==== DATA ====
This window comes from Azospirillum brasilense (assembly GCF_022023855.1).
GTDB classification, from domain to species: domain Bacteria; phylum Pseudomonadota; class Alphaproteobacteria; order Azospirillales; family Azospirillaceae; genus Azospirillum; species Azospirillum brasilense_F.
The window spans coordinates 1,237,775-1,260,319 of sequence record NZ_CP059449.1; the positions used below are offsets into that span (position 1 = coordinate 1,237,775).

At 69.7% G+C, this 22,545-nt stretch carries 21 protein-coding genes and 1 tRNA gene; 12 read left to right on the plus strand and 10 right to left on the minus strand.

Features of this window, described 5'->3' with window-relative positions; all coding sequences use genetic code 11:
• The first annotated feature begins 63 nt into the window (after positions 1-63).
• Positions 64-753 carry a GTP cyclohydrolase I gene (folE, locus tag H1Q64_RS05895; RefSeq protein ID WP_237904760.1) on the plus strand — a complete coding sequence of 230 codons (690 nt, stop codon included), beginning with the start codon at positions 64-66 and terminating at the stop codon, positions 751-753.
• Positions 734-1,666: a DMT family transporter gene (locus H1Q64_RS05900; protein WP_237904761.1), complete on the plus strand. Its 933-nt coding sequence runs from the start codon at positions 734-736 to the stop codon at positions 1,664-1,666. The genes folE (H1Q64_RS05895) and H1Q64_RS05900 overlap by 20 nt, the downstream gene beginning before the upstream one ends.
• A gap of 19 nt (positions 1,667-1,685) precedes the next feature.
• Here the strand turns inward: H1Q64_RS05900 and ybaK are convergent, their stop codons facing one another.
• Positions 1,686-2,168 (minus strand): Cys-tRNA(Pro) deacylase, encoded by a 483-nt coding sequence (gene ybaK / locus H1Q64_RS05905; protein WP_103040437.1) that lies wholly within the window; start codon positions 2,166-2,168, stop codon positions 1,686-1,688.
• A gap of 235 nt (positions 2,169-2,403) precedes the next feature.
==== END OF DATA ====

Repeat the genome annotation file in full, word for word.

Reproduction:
This window comes from Azospirillum brasilense (assembly GCF_022023855.1).
GTDB classification, from domain to species: domain Bacteria; phylum Pseudomonadota; class Alphaproteobacteria; order Azospirillales; family Azospirillaceae; genus Azospirillum; species Azospirillum brasilense_F.
The window spans coordinates 1,237,775-1,260,319 of sequence record NZ_CP059449.1; the positions used below are offsets into that span (position 1 = coordinate 1,237,775).

At 69.7% G+C, this 22,545-nt stretch carries 21 protein-coding genes and 1 tRNA gene; 12 read left to right on the plus strand and 10 right to left on the minus strand.

Features of this window, described 5'->3' with window-relative positions; all coding sequences use genetic code 11:
• The first annotated feature begins 63 nt into the window (after positions 1-63).
• Positions 64-753 carry a GTP cyclohydrolase I gene (folE, locus tag H1Q64_RS05895; RefSeq protein ID WP_237904760.1) on the plus strand — a complete coding sequence of 230 codons (690 nt, stop codon included), beginning with the start codon at positions 64-66 and terminating at the stop codon, positions 751-753.
• Positions 734-1,666: a DMT family transporter gene (locus H1Q64_RS05900; protein WP_237904761.1), complete on the plus strand. Its 933-nt coding sequence runs from the start codon at positions 734-736 to the stop codon at positions 1,664-1,666. The genes folE (H1Q64_RS05895) and H1Q64_RS05900 overlap by 20 nt, the downstream gene beginning before the upstream one ends.
• A gap of 19 nt (positions 1,667-1,685) precedes the next feature.
• Here the strand turns inward: H1Q64_RS05900 and ybaK are convergent, their stop codons facing one another.
• Positions 1,686-2,168 (minus strand): Cys-tRNA(Pro) deacylase, encoded by a 483-nt coding sequence (gene ybaK / locus H1Q64_RS05905; protein WP_103040437.1) that lies wholly within the window; start codon positions 2,166-2,168, stop codon positions 1,686-1,688.
• A gap of 235 nt (positions 2,169-2,403) precedes the next feature.